High-functioning

High-functioning autism is often missed or misunderstood, not least because those with it so often overcompensate for their traits. The term has also been phased out in "official" quarters and yet it still applies to just so many people, not least those who have reached midlife undiagnosed (and especially women). Tackling this controversial topic on behalf of those of us who still fall between the cracks, with a link to some useful resources to help you find your way.

A world of my own

What many people don’t realise is that, to someone born with autism, this is their version of normal and to come to identify and accept your own inherent traits is to “come home”, whatever that may look like to an outside observer. Its as though all the deep enthusiasm you’ve been feigning about your successes pretending to be neurotypical all your life, which by now many of us have got very good at doing (if we haven’t already burned out from the gigantean effort), is finally reclaimed and then unleashed as all this genuine enthusiasm for realising THIS is how you really are. It finally feels authentic and well-fitting, like slipping on a suit of clothing that is tailored to you when all the other ones had been slightly over-tight, twisted, scratchy and, in so many ways, deeply ill-fitting and uncomfortable.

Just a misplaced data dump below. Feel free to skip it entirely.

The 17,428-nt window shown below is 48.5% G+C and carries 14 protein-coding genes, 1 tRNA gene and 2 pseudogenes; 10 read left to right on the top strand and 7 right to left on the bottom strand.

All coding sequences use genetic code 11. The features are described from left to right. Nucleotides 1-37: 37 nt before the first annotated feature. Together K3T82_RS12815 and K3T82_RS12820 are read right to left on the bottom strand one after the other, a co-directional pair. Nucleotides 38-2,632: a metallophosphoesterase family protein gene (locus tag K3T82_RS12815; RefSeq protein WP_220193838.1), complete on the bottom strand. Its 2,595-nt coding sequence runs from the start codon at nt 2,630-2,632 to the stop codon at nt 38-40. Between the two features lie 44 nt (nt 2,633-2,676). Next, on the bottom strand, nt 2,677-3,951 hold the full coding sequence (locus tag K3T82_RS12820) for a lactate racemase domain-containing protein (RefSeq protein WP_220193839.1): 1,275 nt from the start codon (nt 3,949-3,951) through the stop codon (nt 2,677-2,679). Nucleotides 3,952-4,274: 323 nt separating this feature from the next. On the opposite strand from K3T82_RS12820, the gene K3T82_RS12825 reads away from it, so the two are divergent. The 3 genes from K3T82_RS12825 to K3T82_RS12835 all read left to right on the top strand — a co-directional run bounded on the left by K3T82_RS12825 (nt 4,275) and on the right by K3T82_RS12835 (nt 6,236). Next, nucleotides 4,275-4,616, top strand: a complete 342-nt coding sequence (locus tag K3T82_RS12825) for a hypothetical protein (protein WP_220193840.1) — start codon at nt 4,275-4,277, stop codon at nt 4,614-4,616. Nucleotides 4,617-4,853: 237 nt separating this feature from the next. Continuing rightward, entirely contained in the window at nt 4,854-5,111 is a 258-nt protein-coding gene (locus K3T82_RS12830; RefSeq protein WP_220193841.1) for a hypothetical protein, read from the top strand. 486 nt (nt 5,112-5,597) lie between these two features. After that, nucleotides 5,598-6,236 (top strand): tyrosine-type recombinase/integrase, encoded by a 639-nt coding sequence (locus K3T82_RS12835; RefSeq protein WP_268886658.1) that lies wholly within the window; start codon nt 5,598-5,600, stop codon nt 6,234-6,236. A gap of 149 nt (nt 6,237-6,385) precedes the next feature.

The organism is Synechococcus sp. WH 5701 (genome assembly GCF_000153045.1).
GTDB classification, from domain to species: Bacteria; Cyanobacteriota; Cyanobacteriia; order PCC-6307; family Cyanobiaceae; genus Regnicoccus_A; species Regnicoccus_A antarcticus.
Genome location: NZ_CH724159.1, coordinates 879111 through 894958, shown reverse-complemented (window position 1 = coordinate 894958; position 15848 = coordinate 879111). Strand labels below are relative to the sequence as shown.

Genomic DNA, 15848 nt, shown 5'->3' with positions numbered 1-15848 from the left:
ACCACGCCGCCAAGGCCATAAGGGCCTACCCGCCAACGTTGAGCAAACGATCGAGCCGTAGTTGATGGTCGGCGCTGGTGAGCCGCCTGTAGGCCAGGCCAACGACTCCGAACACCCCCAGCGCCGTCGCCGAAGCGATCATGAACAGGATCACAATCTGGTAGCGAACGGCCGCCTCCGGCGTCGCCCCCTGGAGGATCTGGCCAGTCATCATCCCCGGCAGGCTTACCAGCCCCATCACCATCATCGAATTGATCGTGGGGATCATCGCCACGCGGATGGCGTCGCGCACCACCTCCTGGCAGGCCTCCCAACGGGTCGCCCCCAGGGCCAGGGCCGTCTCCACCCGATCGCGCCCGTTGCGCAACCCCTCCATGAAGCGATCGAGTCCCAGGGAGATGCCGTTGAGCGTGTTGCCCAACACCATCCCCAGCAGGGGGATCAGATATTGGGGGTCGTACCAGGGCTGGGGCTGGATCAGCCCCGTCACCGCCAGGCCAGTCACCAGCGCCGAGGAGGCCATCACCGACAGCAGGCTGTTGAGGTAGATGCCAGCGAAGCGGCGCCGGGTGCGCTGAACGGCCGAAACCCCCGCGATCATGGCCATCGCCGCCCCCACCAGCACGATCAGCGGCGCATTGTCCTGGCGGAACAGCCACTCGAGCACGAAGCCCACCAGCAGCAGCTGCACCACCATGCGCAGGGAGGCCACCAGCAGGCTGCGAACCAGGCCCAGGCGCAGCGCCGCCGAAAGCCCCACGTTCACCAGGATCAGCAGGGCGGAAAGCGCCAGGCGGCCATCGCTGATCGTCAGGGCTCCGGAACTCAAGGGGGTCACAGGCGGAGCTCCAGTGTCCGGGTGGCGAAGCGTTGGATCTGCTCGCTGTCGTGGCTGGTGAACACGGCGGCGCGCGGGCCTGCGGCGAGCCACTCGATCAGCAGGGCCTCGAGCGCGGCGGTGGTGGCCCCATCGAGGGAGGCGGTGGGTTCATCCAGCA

High-functioning autism and the creative, self-teaching maverick

The propensity to teach ourselves new skills and prefer to do things our own way from the outset is, I suspect, a trait of high-functioning autism. It makes us into mavericks, it sometimes increases what looks like our failure or non-completion rate and it frustrates the hell out of partners when we prefer to construct things "out of the box" without first consulting the instruction leaflet. However, it also makes us movers and shakers when it comes to making paradigm leaps...a much needed skillset at this point in time.